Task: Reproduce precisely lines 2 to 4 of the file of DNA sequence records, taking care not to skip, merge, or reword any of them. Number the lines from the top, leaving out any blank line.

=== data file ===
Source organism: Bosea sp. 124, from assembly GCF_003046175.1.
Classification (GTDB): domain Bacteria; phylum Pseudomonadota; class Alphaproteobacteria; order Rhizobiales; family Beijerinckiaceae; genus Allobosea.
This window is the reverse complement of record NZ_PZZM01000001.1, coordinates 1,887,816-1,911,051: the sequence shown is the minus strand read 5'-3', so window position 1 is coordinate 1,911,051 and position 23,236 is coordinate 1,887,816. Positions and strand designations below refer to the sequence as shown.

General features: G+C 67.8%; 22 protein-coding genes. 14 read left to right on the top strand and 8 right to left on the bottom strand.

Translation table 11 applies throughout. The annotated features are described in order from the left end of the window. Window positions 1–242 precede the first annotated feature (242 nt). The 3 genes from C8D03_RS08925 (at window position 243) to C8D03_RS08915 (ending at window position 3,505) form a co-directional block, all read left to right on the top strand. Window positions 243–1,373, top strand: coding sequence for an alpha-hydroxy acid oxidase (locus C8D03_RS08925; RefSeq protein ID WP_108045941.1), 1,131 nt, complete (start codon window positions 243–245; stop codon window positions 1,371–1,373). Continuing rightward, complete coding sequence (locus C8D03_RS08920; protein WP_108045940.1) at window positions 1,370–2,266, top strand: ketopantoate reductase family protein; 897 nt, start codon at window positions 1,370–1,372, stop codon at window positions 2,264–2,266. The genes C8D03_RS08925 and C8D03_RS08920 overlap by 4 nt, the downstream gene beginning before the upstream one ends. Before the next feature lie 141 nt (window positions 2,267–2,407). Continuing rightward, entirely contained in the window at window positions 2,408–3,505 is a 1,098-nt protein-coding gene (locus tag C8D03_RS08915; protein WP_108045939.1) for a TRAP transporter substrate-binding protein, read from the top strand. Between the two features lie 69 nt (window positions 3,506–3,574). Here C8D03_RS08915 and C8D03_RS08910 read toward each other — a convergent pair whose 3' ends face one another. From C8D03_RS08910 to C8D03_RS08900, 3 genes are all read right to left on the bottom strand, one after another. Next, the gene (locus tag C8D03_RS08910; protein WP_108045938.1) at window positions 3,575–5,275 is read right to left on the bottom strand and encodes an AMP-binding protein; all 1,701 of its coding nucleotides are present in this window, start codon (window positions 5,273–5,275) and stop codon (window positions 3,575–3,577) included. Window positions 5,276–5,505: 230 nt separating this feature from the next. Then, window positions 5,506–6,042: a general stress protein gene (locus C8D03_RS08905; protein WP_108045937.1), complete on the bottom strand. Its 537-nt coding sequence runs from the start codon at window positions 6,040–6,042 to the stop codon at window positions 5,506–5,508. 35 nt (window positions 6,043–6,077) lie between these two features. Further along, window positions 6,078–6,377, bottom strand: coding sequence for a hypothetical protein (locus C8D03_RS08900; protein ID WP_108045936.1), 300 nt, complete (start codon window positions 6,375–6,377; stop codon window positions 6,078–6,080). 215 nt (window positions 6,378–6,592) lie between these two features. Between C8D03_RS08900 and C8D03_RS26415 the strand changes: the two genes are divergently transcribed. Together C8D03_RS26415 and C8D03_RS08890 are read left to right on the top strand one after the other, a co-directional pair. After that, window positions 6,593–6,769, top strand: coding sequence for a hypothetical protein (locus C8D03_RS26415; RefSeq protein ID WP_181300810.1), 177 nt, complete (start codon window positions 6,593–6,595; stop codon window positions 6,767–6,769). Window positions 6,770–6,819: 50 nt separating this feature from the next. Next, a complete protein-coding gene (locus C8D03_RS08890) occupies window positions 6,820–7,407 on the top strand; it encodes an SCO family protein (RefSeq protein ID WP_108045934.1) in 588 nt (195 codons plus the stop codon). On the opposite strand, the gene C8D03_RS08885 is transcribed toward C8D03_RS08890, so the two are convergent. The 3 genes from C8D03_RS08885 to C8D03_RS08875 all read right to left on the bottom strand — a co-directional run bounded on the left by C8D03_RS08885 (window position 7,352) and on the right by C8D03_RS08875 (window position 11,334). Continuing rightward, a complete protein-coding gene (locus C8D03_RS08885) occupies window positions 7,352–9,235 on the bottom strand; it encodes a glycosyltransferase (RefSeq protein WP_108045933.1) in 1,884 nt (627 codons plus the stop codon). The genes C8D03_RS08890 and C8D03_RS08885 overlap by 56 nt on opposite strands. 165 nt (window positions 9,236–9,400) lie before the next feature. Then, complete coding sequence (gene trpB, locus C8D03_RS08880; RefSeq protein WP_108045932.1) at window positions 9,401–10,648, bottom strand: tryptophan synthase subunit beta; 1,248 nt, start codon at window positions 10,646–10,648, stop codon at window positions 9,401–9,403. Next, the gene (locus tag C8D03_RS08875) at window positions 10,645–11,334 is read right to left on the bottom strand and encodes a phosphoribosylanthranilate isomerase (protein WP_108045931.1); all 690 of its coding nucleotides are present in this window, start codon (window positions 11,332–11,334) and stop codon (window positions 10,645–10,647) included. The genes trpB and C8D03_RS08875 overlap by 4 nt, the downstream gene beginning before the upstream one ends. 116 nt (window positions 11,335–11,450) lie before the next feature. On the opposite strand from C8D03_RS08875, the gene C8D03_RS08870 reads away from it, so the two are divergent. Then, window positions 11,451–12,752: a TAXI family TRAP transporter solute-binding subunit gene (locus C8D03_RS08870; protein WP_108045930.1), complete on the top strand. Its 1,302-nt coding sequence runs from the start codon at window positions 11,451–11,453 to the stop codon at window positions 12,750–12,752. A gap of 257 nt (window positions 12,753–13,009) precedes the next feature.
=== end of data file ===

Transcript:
Classification (GTDB): domain Bacteria; phylum Pseudomonadota; class Alphaproteobacteria; order Rhizobiales; family Beijerinckiaceae; genus Allobosea.
This window is the reverse complement of record NZ_PZZM01000001.1, coordinates 1,887,816-1,911,051: the sequence shown is the minus strand read 5'-3', so window position 1 is coordinate 1,911,051 and position 23,236 is coordinate 1,887,816. Positions and strand designations below refer to the sequence as shown.

General features: G+C 67.8%; 22 protein-coding genes. 14 read left to right on the top strand and 8 right to left on the bottom strand.